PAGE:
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Aliza Ben-Arie

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Mac vs Windows OS: One Size Fits All?

With regard to the Mac and Windows Operating Systems, it is clear that designers make assumptions about your values, choices, and the ways in which we relate to our interfaces.
What assumptions about you are embedded within the program? As a user, how are you affected by these designs?
How do the designs (aesthetics as well as usability) of the Apple and Microsoft Operating Systems affect the way you relate to the OS?
How do the designs of these Operating Systems affect the way you interact and communicate with others in the physical world?

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  • May 12 2013: The assumption behind both the Mac and PC interfaces is that UIs should be intuitive - when you click or double click on something, the resulting functionality should intuitively be what you expect. Both interfaces are very consistent - for example, click and double click mean the same thing, no matter where you click. The goal is to minimize the learning curve; while the Mac has a reputation for being easier to use, in fact the interfaces are similar.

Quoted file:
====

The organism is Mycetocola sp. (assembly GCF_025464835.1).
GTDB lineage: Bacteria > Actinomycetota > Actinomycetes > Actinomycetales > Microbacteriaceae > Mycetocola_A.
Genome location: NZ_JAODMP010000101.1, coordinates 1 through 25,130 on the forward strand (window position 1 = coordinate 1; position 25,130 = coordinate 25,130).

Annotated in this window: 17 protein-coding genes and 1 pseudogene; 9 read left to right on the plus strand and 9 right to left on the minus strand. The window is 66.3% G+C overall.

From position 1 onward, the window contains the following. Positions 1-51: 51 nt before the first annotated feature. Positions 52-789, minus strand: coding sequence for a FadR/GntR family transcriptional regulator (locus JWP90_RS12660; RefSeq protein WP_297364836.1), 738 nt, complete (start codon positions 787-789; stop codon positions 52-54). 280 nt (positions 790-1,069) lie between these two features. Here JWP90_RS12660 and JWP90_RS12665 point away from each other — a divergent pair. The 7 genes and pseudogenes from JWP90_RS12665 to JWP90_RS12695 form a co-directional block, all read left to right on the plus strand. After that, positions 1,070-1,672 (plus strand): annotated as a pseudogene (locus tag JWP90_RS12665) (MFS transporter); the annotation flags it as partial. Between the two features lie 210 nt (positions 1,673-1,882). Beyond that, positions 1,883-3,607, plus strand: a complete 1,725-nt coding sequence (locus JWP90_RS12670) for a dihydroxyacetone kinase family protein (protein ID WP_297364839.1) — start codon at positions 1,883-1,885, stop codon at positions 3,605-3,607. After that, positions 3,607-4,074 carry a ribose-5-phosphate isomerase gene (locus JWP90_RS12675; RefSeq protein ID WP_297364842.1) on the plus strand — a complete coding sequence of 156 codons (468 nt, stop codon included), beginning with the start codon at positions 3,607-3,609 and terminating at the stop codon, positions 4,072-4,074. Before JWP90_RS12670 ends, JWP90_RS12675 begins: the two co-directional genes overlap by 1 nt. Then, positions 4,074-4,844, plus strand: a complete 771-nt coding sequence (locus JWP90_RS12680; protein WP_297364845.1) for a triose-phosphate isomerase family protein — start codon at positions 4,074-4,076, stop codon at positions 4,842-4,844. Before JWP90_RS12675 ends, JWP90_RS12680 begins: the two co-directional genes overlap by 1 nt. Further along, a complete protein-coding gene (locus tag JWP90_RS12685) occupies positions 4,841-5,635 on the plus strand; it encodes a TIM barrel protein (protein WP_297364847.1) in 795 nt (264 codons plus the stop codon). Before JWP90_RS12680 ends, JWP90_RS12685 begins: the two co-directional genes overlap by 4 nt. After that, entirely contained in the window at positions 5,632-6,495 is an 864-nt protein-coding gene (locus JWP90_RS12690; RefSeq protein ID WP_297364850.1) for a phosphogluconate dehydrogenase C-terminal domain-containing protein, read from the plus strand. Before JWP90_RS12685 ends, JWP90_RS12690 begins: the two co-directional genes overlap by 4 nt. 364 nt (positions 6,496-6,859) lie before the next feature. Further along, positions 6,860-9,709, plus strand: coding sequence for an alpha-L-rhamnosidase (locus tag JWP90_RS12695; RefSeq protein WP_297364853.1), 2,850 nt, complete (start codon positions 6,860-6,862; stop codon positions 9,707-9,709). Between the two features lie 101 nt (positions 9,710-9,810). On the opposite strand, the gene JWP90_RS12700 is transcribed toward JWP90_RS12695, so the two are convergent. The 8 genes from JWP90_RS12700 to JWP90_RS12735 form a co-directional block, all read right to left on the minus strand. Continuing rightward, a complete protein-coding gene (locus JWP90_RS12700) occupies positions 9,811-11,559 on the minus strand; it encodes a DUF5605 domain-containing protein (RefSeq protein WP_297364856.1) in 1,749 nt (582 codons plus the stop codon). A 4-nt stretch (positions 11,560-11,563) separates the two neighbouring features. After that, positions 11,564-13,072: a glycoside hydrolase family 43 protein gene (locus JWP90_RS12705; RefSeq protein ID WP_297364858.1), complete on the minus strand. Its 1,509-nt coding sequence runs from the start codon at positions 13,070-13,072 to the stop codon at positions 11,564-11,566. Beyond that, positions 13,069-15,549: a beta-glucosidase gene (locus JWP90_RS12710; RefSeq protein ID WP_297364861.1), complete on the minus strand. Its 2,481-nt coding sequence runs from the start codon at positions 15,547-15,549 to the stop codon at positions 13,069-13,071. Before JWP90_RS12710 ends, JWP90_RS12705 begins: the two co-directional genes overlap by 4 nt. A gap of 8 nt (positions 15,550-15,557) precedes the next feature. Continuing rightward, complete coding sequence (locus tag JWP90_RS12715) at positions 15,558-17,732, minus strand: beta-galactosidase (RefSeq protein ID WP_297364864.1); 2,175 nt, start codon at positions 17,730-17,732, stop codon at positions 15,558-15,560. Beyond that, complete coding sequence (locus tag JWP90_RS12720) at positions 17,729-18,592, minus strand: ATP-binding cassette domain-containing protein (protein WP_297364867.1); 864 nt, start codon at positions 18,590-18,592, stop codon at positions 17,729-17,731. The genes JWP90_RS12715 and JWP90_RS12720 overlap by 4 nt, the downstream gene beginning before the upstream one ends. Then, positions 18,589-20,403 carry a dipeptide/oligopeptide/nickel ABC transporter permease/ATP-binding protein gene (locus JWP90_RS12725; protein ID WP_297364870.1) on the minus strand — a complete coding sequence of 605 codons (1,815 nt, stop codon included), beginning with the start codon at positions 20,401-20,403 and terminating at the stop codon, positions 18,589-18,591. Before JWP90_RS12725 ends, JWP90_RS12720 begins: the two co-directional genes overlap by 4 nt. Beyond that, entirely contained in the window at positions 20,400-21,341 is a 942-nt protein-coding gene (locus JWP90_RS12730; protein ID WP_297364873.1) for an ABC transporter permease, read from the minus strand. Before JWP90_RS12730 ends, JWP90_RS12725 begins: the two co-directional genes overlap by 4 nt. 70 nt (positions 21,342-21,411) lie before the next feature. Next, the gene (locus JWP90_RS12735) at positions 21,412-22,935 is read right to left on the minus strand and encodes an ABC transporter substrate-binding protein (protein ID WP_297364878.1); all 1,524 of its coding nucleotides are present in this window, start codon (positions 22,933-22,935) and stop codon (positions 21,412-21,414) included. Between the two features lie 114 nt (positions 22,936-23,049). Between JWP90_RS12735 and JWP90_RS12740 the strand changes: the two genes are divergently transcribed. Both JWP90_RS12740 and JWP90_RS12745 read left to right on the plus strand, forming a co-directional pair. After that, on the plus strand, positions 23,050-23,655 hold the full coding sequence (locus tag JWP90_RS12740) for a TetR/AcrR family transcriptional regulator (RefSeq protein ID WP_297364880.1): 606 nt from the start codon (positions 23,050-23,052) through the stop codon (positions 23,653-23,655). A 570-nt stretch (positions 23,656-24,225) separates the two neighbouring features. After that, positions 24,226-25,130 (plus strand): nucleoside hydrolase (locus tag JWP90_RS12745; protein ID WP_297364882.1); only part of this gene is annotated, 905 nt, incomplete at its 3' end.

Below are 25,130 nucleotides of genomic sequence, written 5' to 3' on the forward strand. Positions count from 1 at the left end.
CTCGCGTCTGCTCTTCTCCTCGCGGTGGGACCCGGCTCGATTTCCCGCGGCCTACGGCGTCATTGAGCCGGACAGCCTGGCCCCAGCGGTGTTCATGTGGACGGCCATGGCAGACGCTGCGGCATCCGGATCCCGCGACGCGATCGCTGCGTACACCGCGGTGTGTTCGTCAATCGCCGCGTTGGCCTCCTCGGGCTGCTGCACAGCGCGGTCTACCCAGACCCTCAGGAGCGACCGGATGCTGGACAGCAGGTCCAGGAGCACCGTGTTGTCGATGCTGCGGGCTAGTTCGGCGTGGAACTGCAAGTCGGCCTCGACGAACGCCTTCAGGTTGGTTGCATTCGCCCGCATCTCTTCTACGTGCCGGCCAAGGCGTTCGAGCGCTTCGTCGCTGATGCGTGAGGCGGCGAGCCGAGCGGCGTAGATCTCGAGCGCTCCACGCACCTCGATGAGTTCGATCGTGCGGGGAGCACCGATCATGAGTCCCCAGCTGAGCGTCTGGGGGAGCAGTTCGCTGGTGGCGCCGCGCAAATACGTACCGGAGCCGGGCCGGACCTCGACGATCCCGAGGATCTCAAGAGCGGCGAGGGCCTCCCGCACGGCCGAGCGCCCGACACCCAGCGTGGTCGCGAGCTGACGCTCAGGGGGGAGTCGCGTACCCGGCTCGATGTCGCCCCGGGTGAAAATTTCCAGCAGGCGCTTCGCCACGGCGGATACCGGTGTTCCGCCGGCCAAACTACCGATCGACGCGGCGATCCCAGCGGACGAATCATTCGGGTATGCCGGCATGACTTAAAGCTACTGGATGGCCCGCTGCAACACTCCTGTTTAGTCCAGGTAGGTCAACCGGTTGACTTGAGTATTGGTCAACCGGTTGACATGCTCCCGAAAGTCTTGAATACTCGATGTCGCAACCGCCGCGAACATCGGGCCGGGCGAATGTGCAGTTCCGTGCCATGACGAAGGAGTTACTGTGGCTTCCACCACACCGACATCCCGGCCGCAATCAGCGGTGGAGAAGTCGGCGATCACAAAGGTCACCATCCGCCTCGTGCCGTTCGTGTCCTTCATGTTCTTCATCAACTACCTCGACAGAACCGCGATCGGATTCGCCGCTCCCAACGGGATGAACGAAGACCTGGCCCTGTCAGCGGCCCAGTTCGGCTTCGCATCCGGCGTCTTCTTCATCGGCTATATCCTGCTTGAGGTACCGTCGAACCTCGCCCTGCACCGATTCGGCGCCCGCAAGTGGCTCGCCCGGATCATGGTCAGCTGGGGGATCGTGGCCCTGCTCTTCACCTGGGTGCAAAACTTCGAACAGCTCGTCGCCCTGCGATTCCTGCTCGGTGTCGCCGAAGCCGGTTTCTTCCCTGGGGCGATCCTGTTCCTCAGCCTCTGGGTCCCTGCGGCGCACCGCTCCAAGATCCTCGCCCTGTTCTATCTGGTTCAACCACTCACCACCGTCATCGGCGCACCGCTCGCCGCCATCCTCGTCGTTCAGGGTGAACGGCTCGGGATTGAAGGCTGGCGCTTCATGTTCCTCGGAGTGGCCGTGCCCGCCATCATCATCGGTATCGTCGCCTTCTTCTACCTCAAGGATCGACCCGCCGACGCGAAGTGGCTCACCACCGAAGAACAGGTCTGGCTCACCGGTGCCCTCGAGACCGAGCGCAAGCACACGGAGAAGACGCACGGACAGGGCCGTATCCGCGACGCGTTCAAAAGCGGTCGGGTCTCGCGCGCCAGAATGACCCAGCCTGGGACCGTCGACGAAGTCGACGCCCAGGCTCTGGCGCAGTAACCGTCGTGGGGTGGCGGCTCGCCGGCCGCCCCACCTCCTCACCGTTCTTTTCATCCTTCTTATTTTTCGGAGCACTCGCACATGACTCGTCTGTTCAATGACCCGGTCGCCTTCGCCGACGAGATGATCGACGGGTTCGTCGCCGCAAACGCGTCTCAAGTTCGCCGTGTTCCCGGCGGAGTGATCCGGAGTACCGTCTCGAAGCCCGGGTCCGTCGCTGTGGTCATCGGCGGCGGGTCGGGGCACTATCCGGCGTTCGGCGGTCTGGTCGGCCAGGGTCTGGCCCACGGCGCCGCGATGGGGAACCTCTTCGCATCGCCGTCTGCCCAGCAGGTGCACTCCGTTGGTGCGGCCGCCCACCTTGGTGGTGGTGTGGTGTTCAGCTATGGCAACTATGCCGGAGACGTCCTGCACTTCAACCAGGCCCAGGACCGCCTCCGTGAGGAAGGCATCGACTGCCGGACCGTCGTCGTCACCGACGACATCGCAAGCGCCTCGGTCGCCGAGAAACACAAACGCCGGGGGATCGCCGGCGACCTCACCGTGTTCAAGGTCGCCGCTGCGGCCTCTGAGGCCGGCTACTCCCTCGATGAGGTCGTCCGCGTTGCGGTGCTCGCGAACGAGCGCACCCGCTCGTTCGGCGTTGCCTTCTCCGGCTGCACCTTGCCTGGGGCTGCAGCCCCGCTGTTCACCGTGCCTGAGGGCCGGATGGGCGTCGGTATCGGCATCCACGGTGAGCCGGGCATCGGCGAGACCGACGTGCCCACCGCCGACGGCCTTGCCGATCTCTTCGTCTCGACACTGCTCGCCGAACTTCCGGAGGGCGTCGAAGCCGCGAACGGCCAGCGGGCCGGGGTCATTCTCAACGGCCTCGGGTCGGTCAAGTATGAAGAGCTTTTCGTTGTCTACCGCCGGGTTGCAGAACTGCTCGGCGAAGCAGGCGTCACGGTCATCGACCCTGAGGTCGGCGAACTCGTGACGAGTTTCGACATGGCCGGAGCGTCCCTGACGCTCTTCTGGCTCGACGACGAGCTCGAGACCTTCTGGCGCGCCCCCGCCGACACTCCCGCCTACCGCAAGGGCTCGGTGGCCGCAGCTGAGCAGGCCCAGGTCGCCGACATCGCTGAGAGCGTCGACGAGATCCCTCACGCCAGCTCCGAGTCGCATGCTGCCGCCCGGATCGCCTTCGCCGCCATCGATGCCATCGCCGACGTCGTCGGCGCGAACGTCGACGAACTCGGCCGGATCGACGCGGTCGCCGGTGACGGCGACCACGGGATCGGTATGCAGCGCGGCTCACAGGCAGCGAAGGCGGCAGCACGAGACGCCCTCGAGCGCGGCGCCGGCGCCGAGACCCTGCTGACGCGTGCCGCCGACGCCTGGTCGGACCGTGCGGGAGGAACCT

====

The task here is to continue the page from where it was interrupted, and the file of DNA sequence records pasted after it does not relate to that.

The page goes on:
The interfaces attempt to hide the complexity of the operating system, allowing you to accomplish desired tasks without having to understand what actually is happening "under the covers."
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      May 12 2013: Arnie - thanks for responding! Can you expound more on what you mean by intuitiveness in User Interfaces? Why should there naturally/intrinsically be a response that we expect from clicking or double-clicking? I understand that now we expect those actions to bring certain responses, but certainly that was not the case before modern interfaces were introduced, right? What other examples of actions do you think have expected responses?
      On your second point, I am of the belief that the Windows OS interface actually allows the user to see and change or modify what is happening "under the covers" much more so than the Mac OS, and I think this speaks volumes to the nature of each of these companies, as well. What do you think?

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